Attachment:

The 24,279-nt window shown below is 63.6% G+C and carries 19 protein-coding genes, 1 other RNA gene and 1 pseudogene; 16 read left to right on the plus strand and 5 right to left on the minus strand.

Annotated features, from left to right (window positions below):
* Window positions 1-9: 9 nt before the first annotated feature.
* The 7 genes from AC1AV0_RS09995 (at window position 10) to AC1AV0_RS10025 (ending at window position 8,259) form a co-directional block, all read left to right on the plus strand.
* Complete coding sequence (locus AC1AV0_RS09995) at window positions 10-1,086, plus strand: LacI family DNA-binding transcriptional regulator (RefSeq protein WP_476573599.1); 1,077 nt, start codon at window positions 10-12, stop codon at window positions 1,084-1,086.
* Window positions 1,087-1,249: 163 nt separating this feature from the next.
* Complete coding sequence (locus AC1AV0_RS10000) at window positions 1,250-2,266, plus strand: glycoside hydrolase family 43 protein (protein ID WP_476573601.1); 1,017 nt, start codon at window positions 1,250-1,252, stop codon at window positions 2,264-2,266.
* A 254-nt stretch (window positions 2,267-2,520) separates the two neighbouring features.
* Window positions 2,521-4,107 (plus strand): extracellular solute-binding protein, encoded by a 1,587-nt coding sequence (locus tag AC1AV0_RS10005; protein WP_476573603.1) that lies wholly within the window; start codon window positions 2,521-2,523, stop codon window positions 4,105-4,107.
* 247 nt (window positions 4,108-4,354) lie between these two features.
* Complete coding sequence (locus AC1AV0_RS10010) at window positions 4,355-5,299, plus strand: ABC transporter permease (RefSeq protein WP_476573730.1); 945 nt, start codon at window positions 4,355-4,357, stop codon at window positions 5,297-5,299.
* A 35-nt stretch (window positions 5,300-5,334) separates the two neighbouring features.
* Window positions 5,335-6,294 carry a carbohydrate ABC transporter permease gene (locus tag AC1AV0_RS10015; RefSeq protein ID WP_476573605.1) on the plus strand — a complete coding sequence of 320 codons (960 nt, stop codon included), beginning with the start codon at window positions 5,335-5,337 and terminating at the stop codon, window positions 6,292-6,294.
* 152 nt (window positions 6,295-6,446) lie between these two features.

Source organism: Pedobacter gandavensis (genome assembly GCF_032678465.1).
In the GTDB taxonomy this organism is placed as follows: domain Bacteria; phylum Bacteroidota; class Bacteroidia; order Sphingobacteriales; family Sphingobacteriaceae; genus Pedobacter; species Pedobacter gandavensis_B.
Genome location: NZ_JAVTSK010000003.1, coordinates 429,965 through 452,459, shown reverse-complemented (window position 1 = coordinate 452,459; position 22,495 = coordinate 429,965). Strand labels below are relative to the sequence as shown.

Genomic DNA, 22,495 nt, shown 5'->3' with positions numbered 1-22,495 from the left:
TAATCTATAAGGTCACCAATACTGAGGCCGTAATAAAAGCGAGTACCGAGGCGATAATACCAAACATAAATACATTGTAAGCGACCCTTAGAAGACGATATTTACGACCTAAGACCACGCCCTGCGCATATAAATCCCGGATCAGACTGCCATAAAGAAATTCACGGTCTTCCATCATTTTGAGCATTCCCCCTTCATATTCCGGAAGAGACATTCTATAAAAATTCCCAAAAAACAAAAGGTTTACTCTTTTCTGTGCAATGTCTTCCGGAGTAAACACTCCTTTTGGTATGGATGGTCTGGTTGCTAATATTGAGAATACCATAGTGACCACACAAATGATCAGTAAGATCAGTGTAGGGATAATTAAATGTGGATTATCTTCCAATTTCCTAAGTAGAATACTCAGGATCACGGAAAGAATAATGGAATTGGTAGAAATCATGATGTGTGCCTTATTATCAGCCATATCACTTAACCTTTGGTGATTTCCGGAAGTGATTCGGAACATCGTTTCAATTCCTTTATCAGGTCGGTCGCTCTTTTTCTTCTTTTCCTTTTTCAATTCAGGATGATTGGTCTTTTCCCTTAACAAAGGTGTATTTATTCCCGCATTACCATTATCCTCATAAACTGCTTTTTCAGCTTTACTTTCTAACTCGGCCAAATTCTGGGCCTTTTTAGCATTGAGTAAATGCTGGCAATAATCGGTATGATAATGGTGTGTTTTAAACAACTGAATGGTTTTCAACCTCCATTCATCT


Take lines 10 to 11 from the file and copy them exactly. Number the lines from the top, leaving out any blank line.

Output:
* 247 nt (window positions 4,108-4,354) lie between these two features.
* Complete coding sequence (locus AC1AV0_RS10010) at window positions 4,355-5,299, plus strand: ABC transporter permease (RefSeq protein WP_476573730.1); 945 nt, start codon at window positions 4,355-4,357, stop codon at window positions 5,297-5,299.